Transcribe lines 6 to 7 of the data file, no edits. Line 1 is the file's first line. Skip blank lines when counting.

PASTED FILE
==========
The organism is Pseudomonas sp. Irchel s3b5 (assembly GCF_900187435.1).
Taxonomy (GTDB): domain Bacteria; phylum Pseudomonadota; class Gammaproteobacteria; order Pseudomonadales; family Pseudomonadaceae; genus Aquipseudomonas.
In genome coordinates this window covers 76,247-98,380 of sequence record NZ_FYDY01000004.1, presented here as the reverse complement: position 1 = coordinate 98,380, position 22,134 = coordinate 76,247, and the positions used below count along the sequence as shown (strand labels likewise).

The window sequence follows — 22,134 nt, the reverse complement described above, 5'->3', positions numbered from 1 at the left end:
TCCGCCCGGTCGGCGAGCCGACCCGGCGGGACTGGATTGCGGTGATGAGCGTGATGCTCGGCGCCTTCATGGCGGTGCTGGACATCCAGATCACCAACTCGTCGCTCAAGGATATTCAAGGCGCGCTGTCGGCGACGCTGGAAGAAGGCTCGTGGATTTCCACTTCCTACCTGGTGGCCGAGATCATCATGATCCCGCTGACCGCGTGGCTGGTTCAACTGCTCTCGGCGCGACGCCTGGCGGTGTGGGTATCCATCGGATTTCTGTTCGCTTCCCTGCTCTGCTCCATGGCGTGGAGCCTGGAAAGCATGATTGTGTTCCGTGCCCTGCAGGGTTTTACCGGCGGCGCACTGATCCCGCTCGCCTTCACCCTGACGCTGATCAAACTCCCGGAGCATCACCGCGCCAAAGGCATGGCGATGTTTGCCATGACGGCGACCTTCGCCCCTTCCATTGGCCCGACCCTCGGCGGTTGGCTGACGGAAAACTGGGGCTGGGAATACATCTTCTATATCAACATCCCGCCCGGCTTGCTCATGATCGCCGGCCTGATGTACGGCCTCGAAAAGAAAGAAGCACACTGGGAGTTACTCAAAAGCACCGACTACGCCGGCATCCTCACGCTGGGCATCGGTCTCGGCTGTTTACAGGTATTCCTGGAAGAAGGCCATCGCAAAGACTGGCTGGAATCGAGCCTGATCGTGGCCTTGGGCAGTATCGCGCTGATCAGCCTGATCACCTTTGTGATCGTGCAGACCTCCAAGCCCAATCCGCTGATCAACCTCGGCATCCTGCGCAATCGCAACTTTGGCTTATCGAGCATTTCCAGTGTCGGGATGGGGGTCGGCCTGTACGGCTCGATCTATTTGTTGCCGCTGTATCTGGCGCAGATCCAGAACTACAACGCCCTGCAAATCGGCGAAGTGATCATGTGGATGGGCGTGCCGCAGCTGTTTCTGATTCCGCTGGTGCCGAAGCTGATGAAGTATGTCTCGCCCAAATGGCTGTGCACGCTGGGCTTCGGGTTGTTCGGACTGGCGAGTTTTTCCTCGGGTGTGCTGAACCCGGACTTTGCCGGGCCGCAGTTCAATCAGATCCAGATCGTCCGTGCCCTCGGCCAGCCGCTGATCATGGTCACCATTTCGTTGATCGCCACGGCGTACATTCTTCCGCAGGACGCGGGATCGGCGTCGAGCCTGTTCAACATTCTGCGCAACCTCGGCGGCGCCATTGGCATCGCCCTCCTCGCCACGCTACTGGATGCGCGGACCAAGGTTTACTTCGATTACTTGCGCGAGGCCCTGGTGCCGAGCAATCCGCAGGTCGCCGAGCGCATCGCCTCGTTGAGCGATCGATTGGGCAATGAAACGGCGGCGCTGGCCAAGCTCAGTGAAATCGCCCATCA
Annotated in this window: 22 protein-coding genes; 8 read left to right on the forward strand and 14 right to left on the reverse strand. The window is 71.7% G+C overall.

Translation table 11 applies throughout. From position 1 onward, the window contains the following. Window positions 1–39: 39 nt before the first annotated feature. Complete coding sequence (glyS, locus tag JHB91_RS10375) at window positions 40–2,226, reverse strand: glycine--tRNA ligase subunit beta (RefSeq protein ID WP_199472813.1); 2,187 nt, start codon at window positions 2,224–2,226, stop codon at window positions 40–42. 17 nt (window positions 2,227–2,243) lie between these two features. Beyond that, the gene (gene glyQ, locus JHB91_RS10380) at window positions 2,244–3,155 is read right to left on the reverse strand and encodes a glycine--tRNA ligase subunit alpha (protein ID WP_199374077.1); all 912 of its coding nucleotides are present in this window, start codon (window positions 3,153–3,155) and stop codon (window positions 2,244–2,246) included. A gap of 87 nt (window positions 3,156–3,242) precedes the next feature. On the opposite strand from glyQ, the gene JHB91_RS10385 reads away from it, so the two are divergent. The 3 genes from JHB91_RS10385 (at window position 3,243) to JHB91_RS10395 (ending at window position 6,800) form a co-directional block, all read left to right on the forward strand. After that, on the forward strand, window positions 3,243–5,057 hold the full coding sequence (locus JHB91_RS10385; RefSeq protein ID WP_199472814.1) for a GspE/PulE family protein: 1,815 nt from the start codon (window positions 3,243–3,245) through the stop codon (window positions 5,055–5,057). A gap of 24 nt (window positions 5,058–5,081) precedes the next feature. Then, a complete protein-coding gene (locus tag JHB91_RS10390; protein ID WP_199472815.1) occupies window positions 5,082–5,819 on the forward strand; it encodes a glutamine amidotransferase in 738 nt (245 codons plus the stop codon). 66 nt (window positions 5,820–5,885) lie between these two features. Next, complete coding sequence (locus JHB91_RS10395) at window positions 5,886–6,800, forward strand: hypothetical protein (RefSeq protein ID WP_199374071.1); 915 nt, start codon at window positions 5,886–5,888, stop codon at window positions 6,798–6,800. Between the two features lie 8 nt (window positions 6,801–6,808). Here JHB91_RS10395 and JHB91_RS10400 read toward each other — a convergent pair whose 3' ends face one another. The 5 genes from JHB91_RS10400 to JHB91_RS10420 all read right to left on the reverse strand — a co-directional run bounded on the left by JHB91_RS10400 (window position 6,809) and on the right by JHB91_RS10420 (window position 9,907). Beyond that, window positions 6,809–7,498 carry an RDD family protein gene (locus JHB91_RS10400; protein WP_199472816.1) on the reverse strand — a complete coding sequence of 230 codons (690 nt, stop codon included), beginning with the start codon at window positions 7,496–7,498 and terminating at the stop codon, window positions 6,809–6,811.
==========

Annotated in this window: 22 protein-coding genes; 8 read left to right on the forward strand and 14 right to left on the reverse strand. The window is 71.7% G+C overall.

Translation table 11 applies throughout. From position 1 onward, the window contains the following. Window positions 1–39: 39 nt before the first annotated feature. Complete coding sequence (glyS, locus tag JHB91_RS10375) at window positions 40–2,226, reverse strand: glycine--tRNA ligase subunit beta (RefSeq protein ID WP_199472813.1); 2,187 nt, start codon at window positions 2,224–2,226, stop codon at window positions 40–42. 17 nt (window positions 2,227–2,243) lie between these two features. Beyond that, the gene (gene glyQ, locus JHB91_RS10380) at window positions 2,244–3,155 is read right to left on the reverse strand and encodes a glycine--tRNA ligase subunit alpha (protein ID WP_199374077.1); all 912 of its coding nucleotides are present in this window, start codon (window positions 3,153–3,155) and stop codon (window positions 2,244–2,246) included. A gap of 87 nt (window positions 3,156–3,242) precedes the next feature. On the opposite strand from glyQ, the gene JHB91_RS10385 reads away from it, so the two are divergent. The 3 genes from JHB91_RS10385 (at window position 3,243) to JHB91_RS10395 (ending at window position 6,800) form a co-directional block, all read left to right on the forward strand. After that, on the forward strand, window positions 3,243–5,057 hold the full coding sequence (locus JHB91_RS10385; RefSeq protein ID WP_199472814.1) for a GspE/PulE family protein: 1,815 nt from the start codon (window positions 3,243–3,245) through the stop codon (window positions 5,055–5,057). A gap of 24 nt (window positions 5,058–5,081) precedes the next feature. Then, a complete protein-coding gene (locus tag JHB91_RS10390; protein ID WP_199472815.1) occupies window positions 5,082–5,819 on the forward strand; it encodes a glutamine amidotransferase in 738 nt (245 codons plus the stop codon). 66 nt (window positions 5,820–5,885) lie between these two features. Next, complete coding sequence (locus JHB91_RS10395) at window positions 5,886–6,800, forward strand: hypothetical protein (RefSeq protein ID WP_199374071.1); 915 nt, start codon at window positions 5,886–5,888, stop codon at window positions 6,798–6,800. Between the two features lie 8 nt (window positions 6,801–6,808). Here JHB91_RS10395 and JHB91_RS10400 read toward each other — a convergent pair whose 3' ends face one another. The 5 genes from JHB91_RS10400 to JHB91_RS10420 all read right to left on the reverse strand — a co-directional run bounded on the left by JHB91_RS10400 (window position 6,809) and on the right by JHB91_RS10420 (window position 9,907). Beyond that, window positions 6,809–7,498 carry an RDD family protein gene (locus JHB91_RS10400; protein WP_199472816.1) on the reverse strand — a complete coding sequence of 230 codons (690 nt, stop codon included), beginning with the start codon at window positions 7,496–7,498 and terminating at the stop codon, window positions 6,809–6,811.